Some Time With The Neighbors

By Gage Skidmore [CC-BY-SA-3.0 (http://creativecommons.org/licenses/by-sa/3.0)], via Wikimedia Commons

Governor Scott Walker. By Gage Skidmore [CC-BY-SA-3.0 (http://creativecommons.org/licenses/by-sa/3.0)], via Wikimedia Commons

The first house I lived in that I remember well was the house our family lived in during the late ’50s and early ’60s. We lived in a semi-rural area west of the Twin Cities (now considered a fairly close in suburb), and it was the beginning of the housing explosion in the area. The area was farmland with little towns and housing developments scattered along the main roads, and we lived in one of the housing developments. Everybody knew everybody, and for the most part, we were all friends with each other. Even as a child, I always knew what was going on with my neighbors.

I’m finding as I grow older that I miss a lot of the simplicity of those days, but what I really miss is the feeling that you know your neighbors. So, I decided I should check up on my neighbors in the next state over and see what they’ve been doing recently.

In an op-ed written on April 24 and published in the Wisconsin State Journal on April 27, Governor Scott Walker claims that Wisconsin is better off than four years ago. He says that 130,000 jobs were lost during former Governor Jim Doyle’s last term – which is true. Of course, he doesn’t mention that this was during the height of the 2008 financial fiasco, and massive job losses were happening all across the country. He crows that he’s created 100,000 new jobs since he took office, conveniently ignoring the fact that he’d promised 250,000 new jobs if he was elected, and that Wisconsin ranks 37th in the number of new jobs created. But, I digress…

He also claims that he took a $3 billion deficit and turned it into a $1 billion surplus. Of course, he doesn’t mention that the surplus was reached through things such as cutting the education budget by 15.3% (the nation’s 7th largest cut). He says he’s reduced the tax burden on the citizens by $2 billion, yet the tax breaks went to the wealthy and not the middle and working class families. And, his proposed tax cuts in his latest budget will add $100 million to the state deficit (running deficit budgets, Scott? I thought you said you had a surplus) for a grand total of $800 million structural deficit over three years, yet he fails to address the tax increases on the middle and working class that started with the 2011-13 budget.

On April 29, U.S. District Judge Lynn Adelman struck down Wisconsin’s voter ID law as unconstitutional. MNgranny covered that and other recent court decisions in her article from May 30.

The Republican Party state convention opened May 2 in Milwaukee, and Brett Husley was there to greet the delegates. A Democratic state representative from Madison who’s running a one man campaign for governor, Husley was dressed in a homemade Confederate soldier’s uniform. He went viral earlier this week when he announced his plans to hand out KKK hoods to each delegate entering the convention. However, after criticism from both sides of the aisle (and nationwide) for this insane idea, he decided to leave the hoods in his car.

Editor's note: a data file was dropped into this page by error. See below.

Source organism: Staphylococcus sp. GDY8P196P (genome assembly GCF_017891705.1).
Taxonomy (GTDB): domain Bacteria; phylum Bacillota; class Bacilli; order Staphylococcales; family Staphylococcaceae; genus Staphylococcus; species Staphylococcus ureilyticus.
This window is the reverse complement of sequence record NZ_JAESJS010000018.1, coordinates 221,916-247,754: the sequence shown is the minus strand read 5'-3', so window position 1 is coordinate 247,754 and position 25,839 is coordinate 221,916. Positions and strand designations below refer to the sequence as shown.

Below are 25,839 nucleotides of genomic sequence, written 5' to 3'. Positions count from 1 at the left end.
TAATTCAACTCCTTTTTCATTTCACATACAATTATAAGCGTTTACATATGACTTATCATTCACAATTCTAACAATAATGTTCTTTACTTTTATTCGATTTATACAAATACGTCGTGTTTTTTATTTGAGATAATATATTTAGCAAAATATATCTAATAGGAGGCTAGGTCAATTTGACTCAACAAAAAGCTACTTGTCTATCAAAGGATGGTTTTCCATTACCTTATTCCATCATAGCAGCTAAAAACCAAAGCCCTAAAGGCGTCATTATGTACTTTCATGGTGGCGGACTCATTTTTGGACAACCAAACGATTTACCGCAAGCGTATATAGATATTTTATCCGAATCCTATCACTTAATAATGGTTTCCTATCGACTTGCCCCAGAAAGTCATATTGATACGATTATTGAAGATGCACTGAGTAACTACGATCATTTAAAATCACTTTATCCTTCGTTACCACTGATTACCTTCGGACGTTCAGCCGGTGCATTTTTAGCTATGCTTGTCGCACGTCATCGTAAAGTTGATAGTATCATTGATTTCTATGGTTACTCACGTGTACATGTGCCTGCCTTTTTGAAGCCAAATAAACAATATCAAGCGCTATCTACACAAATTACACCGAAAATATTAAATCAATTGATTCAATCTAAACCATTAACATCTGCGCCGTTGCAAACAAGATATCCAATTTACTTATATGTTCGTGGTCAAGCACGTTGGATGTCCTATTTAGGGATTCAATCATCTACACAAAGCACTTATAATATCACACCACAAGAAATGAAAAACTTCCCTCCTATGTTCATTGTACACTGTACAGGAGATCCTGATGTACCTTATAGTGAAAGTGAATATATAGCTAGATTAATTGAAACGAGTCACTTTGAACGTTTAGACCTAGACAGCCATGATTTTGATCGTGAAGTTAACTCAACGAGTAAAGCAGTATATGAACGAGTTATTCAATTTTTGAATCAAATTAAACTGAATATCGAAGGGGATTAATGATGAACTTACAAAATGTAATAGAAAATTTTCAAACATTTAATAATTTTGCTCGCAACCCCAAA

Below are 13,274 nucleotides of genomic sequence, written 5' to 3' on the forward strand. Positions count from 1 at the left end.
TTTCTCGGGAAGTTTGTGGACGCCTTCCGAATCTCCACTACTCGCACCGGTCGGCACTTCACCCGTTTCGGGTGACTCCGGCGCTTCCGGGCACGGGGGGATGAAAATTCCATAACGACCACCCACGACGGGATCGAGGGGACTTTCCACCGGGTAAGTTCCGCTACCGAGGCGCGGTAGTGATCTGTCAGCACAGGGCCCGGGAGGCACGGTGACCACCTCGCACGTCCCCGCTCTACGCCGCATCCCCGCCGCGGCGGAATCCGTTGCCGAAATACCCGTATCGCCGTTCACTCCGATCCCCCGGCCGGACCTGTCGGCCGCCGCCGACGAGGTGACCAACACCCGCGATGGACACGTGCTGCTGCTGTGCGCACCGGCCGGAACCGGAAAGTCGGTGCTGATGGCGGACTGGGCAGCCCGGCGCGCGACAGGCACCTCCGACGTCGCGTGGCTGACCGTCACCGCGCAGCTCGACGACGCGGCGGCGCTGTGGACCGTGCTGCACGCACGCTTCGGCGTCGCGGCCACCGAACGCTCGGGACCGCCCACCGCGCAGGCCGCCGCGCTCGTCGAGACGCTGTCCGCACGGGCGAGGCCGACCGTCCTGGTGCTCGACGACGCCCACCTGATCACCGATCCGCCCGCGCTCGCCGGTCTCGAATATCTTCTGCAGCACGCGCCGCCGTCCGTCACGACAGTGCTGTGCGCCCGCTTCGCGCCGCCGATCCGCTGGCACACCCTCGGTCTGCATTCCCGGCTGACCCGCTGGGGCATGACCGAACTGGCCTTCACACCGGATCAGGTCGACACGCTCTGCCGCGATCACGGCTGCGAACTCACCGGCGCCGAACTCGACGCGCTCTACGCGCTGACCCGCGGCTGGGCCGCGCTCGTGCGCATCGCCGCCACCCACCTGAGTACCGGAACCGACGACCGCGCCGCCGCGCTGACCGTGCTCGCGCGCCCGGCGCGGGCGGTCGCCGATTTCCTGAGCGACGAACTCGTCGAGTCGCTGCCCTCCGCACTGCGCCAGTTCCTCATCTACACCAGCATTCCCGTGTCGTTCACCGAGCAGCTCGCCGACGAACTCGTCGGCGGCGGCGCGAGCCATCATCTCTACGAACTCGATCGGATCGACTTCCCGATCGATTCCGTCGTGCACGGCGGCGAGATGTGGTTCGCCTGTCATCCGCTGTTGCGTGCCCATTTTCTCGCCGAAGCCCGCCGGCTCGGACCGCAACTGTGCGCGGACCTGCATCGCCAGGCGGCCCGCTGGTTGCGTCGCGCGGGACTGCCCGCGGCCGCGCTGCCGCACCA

Why the uniform and hoods? Maybe it’s because the convention will be voting on resolutions that sound like we’ve traveled back to the ’60s – 1860s, that is. One resolution would assert the right of the state “under extreme circumstances” to secede from the United States, and the second asserts the right to nullify any federal law. Many Wisconsin conservatives have publicly opposed the resolutions, such as Scott Walker; that would look really good considering there’s a possible 2016 presidential run by Walker, no? Conservative talk show host Charlie Sykes called it “crackpotism on steroids,” a rather fitting description. On the other hand, Mike Murphy, a member of the Wisconsin GOP’s executive committee, says “secession is as American as apple pie.”

That’s what’s happening with the neighbors across the river. I’m glad there’s a wide river and a state line separating us, because while it’s fun to visit the crazy neighbors every once in a while, it sure feels good to come back home where it’s sane.

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This entry was posted in Economics, Education, Elections, Government, Income Inequality, Voting and tagged , , on by .

About ew

ew came of age during the winddown to the Vietnam War, and like many other Americans, as soon there wasn’t an issue that didn’t affect him personally, he became indifferent. This gradually changed during the Reagan and Bush I years, continued through the Clinton years and finally came to a head with the passage of the Patriot Act in 2001. He works as a freelance consultant/tester for various music hardware and software companies, and lives in Minnesota with his cat and other weird and wonderful noise machines.

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